The main class project for my class The Nest:  a new approach to surface design.

The main class project for my class The Nest: a new approach to surface design.  Right click photo to view a bit larger.

I provide a kit (with a fee) with paint, brush; hand-dyed floss, perle cotton and cheesecloth; Sarah’s custom thermofax screen (yours to keep) and more.  You provide the fabric and willingness to play!  The class can be either half or full day; in Houston, it is a half day class.
Since Houston is THE big quilting event in the world, it pays to prepare, so thanks to my local peeps, I did a “test run” on the class to work out timing and make sure everything was clear.   THANK YOU to my Coastal Quilters for helping me out…you were great, and the class helped me immensely (like I can only fit two projects, not 3, in a 3-hour class!).

aside

A detail of the project, and some intermediate steps

Step one in the class is to get your paint!

Step one in the class is to get your paint!  You can see a thermofax screen soaking in the basin.

Step one is to print your plain cloth with my custom Queen Anne's Lace screen.

Step one is to print your plain cloth with my custom Queen Anne’s Lace screen.

You can go wild and make this project totally your own

You can go wild and make this project totally your own

Or you can follow the project.  This student is on her second layer, starting to create her nest.

Or you can follow the project. This student is on her second layer, starting to create her nest.

While the paint dries on the Nest, you work on a “free play” exercise, then switch back and forth as the layers dry.  You can make your own stamps (supplies provided), use materials I bring to share, or bring your own from home.

Student stamps.  I think I need to make a flying geese stamp!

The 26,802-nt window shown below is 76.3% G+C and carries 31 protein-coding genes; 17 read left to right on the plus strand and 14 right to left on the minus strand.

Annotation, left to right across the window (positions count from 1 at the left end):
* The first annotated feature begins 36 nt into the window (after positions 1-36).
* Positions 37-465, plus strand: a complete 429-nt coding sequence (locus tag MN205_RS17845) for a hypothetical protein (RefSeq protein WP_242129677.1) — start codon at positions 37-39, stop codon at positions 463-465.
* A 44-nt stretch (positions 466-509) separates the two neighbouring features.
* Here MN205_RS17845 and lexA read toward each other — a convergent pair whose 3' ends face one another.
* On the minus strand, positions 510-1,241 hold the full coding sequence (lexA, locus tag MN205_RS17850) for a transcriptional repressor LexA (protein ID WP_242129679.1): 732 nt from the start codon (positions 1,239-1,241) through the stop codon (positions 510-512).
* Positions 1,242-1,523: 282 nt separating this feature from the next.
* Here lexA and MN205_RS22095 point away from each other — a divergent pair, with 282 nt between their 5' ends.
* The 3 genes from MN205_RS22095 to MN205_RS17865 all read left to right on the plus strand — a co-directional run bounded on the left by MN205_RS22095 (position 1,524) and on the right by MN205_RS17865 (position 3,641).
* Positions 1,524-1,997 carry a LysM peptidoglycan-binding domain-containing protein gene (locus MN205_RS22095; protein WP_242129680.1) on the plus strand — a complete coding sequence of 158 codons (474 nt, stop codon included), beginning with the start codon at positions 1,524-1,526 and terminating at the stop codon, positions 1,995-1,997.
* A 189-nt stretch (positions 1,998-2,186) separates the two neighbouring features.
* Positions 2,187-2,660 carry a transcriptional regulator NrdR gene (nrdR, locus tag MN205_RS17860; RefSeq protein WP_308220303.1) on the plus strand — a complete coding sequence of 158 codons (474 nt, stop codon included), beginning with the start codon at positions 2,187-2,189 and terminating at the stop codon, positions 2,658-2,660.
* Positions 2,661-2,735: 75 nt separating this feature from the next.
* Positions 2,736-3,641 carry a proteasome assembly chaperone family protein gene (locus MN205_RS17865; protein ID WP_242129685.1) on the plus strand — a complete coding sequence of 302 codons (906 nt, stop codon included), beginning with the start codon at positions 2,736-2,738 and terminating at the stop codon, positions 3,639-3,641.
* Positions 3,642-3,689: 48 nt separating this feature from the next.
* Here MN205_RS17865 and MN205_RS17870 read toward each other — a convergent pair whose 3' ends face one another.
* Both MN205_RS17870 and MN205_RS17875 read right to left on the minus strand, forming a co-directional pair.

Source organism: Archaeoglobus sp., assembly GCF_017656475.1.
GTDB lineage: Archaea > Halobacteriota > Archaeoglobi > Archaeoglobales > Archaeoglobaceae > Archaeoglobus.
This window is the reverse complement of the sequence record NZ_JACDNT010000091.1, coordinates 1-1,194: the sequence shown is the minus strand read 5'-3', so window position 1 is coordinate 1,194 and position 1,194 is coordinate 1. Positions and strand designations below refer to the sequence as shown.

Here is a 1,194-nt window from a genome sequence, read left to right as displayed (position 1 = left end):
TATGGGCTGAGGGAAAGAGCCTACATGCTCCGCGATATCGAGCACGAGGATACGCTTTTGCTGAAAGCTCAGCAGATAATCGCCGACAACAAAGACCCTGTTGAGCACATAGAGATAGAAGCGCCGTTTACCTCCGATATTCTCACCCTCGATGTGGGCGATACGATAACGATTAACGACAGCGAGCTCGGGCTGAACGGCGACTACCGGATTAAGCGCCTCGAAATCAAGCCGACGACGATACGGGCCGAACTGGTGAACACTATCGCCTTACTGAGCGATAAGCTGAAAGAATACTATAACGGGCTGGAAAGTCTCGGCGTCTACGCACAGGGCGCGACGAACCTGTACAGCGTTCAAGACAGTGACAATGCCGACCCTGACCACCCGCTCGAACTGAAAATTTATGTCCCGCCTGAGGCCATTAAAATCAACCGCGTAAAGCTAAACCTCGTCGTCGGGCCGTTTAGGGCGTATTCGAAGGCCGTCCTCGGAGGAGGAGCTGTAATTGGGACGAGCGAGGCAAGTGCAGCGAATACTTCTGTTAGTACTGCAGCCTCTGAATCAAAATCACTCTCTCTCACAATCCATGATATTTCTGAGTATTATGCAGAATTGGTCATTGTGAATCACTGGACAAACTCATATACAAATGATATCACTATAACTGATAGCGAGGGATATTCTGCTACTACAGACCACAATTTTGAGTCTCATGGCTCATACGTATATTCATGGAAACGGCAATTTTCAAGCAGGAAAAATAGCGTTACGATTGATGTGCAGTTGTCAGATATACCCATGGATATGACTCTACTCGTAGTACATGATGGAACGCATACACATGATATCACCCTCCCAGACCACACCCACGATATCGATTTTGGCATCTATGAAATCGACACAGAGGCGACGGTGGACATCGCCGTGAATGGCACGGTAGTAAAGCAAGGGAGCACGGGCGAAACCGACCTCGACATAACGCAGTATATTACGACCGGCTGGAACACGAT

Student stamps. I think I need to make a flying geese stamp!

I LOVE this student piece.  It would work perfectly as a background or cut and used in a naturescape.

I LOVE this student piece. It would work perfectly as a background or cut and used in a naturescape.

And another layer.  You can go as simple or as busy as you like.

And another layer. You can go as simple or as busy as you like.

Jim Vander Noot is an experienced art quilter and I LOVE this layered piece.  He began with writing, then added the thermofax screen of keys (from Lyric Kinard, LyricKinard.com, she also makes custom screens)

Jim Vander Noot is an experienced art quilter and I LOVE this layered piece. He began with writing, then added the thermofax screen of keys (from Lyric Kinard, LyricKinard.com, she also makes custom screens)

Jim added more layering, and here's the last time I saw this.  LOVE IT.

Jim added more layering, and 

here's the last time I saw this. LOVE IT.

here’s the last time I saw this. LOVE IT.

My thermofax screen designs are available at Fiber on a Whim, I’ll have some for sale in class, and Jan Girod and Kristin Rodriguez (who are Fiber on a Whim) will be vending in a booth on the show floor at Houston.  Artists have my complete permission to use my screens in their artwork, including works that will be sold or exhibited (but of course you can’t copy my designs and sell them…you know how it works!).